I prefer not to use the 'E' word, you know the one. The one that means you have to get up off the sofa and do somthing, besides check out the pantry or the inside of the fridge.
I prefer, instead, the 'activity' word. It doesn't seem like so much work! Why can't we just have fun! You don't just have to join the gym to get "movin".
In this section, I'll share some other info about moving on to success...have fun, will ya!
Life is good! Find something you like to do that gets you motivated to 'move'.
Yes you can!
Our Miles Surgical Support Group speaker in June was one of our own—a weight-loss surgery patient as well as an Assistant Athletic Trainer at UNC Wilmington, Margery Ellis.
No matter whether you are a weight-loss surgery patient or not, keeping fit is always a challenge. Margery had some great tips to share. Here are just a few of the highlights.
Exercise doesn't have to be complicated nor does it require a gym membership. It can be as simple as turning everyday objects such as water jugs, detergent bottles, or even a bag of groceries into weights resistant tools. Simple therabands and ankle weights can be found at places such as TJ Max, or you can even get out the Wii Fit and "Just Dance" your way to health.
Margery says it's important to make sure you warm up properly, go at your own pace, stay hydrated, change your routine often, get in plenty of protein so your body can recover, and above all—have fun!
Margery also shared some great websites to check out including: the app—"Couch to 5K" which offers a simple and fun way to get started. There are also "how to" routines and exercises at www.livestrong.com.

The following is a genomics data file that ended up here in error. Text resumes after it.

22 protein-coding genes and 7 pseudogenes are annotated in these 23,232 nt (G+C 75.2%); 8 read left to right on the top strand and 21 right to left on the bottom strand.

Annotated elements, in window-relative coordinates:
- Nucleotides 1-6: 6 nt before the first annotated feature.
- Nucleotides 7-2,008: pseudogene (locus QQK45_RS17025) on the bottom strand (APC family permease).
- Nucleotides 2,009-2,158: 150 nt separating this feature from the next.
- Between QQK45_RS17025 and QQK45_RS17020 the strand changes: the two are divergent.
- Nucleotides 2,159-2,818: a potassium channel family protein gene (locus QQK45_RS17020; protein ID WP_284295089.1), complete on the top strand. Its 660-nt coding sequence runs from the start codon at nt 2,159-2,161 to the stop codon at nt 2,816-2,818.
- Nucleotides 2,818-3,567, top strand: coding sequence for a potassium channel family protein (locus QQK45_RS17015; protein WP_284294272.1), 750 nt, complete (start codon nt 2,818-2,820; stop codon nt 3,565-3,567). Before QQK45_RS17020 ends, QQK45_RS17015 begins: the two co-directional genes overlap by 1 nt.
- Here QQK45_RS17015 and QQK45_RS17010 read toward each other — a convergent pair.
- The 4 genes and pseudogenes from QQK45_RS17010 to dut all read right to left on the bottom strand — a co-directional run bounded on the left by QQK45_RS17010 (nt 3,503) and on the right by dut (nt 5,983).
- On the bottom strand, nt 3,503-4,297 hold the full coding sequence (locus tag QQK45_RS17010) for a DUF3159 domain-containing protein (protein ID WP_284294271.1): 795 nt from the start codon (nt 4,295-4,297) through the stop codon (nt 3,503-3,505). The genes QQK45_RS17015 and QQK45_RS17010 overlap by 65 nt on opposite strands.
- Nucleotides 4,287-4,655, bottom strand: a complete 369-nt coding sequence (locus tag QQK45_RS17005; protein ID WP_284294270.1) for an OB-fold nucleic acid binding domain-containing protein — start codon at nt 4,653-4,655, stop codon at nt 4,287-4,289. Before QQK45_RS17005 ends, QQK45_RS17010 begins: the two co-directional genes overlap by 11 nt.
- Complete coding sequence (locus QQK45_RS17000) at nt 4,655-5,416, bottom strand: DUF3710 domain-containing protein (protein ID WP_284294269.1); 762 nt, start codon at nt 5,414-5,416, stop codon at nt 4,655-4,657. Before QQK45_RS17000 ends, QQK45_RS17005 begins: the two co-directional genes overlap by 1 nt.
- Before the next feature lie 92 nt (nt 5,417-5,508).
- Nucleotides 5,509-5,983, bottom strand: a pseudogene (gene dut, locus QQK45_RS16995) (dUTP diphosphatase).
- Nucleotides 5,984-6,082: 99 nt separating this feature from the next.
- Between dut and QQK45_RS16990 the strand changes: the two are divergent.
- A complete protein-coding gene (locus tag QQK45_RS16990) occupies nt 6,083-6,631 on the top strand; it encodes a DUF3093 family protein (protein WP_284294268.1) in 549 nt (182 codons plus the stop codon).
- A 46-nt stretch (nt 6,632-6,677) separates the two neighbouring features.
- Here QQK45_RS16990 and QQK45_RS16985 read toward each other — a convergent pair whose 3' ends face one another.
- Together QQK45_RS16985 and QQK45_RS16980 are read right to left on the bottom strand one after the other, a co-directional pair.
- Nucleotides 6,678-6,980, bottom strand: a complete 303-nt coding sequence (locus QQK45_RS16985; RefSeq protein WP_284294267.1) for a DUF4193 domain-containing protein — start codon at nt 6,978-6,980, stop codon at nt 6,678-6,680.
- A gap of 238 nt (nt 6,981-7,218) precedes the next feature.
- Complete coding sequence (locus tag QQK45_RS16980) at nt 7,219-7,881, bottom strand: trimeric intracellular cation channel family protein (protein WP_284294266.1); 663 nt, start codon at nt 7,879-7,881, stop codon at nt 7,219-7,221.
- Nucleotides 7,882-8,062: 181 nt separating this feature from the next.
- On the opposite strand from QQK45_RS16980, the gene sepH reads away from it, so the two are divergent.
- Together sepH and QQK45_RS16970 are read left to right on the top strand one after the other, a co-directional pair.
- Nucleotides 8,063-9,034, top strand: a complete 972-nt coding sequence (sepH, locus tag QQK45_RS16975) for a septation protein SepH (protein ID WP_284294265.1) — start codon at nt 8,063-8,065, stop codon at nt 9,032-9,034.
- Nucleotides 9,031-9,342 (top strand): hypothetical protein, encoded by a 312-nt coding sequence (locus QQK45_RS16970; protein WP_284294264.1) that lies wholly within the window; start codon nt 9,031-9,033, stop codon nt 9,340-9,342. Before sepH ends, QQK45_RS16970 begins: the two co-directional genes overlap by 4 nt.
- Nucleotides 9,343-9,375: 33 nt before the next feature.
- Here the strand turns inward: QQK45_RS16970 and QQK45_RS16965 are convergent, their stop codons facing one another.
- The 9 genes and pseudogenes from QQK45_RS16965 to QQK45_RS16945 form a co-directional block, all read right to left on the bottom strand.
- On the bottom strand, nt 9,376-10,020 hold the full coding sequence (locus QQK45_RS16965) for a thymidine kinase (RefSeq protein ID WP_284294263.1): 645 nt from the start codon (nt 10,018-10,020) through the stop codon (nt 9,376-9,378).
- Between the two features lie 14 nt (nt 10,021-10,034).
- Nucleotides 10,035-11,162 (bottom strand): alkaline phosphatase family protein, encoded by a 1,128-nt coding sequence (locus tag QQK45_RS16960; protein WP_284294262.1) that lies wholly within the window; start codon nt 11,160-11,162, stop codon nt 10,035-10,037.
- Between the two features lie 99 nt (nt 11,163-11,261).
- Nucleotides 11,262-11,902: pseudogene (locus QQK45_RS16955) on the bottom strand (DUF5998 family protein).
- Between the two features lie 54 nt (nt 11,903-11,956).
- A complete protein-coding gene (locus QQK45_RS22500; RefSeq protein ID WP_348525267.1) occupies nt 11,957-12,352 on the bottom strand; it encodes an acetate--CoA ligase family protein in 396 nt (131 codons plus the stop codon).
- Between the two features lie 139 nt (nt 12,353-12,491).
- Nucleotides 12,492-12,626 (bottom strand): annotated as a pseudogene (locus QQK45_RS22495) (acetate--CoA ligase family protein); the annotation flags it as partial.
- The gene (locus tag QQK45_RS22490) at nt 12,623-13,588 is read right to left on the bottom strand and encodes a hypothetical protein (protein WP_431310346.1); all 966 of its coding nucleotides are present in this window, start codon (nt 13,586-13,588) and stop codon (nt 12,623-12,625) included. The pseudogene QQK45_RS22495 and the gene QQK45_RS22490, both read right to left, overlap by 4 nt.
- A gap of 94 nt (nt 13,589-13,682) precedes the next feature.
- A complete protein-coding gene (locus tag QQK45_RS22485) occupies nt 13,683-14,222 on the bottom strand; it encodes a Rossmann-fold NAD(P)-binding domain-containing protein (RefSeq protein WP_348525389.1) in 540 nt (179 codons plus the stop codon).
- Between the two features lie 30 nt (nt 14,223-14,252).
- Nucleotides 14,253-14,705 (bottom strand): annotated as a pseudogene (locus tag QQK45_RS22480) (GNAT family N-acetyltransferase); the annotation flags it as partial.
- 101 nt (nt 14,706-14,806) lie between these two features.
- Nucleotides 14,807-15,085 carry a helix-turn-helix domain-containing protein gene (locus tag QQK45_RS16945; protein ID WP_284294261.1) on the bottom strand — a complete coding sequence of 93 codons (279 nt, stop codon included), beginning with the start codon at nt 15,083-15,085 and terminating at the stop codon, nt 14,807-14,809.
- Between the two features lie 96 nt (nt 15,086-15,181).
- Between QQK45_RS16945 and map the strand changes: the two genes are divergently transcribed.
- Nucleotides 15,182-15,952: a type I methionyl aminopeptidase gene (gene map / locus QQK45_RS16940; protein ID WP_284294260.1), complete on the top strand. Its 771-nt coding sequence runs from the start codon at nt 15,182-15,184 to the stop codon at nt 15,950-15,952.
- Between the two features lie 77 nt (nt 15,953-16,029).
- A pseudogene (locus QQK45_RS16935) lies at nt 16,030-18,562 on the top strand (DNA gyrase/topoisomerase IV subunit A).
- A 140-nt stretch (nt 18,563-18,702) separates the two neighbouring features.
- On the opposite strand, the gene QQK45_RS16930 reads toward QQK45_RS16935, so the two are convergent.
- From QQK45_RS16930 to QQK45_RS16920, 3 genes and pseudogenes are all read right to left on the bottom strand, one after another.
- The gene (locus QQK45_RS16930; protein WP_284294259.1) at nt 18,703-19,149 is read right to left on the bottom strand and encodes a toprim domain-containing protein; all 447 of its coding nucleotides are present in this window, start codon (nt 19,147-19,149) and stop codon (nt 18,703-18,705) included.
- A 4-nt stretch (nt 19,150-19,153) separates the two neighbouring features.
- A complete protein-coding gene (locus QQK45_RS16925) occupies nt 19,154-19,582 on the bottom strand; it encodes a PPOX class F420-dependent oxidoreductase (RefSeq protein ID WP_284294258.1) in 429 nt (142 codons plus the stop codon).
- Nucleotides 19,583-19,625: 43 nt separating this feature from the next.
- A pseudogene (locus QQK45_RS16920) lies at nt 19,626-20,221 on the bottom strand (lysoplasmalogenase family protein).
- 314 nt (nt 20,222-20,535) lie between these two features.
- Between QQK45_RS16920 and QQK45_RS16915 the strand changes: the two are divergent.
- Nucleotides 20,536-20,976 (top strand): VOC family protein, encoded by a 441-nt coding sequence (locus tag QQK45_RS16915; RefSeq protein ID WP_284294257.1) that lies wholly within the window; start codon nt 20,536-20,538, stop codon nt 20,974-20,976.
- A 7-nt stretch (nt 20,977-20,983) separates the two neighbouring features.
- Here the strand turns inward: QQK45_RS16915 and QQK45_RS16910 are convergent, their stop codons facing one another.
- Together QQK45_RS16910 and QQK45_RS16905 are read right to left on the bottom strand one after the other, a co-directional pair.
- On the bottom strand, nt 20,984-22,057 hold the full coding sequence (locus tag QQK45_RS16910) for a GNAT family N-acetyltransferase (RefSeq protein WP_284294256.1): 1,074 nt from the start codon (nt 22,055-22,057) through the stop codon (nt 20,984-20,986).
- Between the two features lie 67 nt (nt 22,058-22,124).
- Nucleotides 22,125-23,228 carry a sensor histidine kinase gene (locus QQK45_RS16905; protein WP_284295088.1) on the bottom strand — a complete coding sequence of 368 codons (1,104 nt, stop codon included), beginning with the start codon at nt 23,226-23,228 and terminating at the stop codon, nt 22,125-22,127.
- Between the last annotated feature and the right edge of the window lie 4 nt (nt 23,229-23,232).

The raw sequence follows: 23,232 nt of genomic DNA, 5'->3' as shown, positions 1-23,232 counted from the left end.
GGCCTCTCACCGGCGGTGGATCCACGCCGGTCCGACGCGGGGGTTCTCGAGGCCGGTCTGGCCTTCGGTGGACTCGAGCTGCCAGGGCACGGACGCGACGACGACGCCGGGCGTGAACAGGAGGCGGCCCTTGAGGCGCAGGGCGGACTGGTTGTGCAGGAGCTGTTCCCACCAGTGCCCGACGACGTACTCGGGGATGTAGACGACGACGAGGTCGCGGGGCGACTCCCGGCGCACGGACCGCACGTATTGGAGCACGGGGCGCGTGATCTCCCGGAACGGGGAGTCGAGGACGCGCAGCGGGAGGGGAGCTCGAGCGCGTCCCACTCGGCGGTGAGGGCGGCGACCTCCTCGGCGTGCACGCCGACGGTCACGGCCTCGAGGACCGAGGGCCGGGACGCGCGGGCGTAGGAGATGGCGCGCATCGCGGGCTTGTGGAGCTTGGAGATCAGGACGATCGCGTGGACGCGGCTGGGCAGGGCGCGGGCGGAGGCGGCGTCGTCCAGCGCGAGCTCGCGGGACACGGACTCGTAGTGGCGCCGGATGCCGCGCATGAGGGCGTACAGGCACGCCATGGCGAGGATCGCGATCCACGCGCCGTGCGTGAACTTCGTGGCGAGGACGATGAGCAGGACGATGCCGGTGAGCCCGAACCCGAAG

As we age, we lose muscle mass. When we strive to maintain muscle mass, it can keep our body strong, healthy and youthful.
“The average person can lose 8 percent of muscle tissue every 10 years after the age of 40,” says Dr. Vonda Wright, orthopedic surgeon, medical researcher and author of “Fitness After 40.” “When it comes to muscle, if you don’t use it, you’ll lose it.”
Lack of proper nutrition, (especially protein) a sedentary lifestyle, and age can cause a loss in muscle mass. Muscle burns more calories than fat during daily activities, including sitting. A sedentary person may have 40 to 50 percent body fat.
Here are a few foods that can build muscle mass, which help keep you strong, health, and young from the inside out!
Almonds (boosts energy, metabolism, and provide calcium), Blueberries, Chicken, Eggs, Fish and Fish Oil, Green Leafy Vegetables (high in calcium), Lean Red Meats (contains B12, zinc, and iron for muscle growth), Oatmeal (supplies energy), Protein Powder Supplements, and Water (helps boost metabolism and muscle recovery).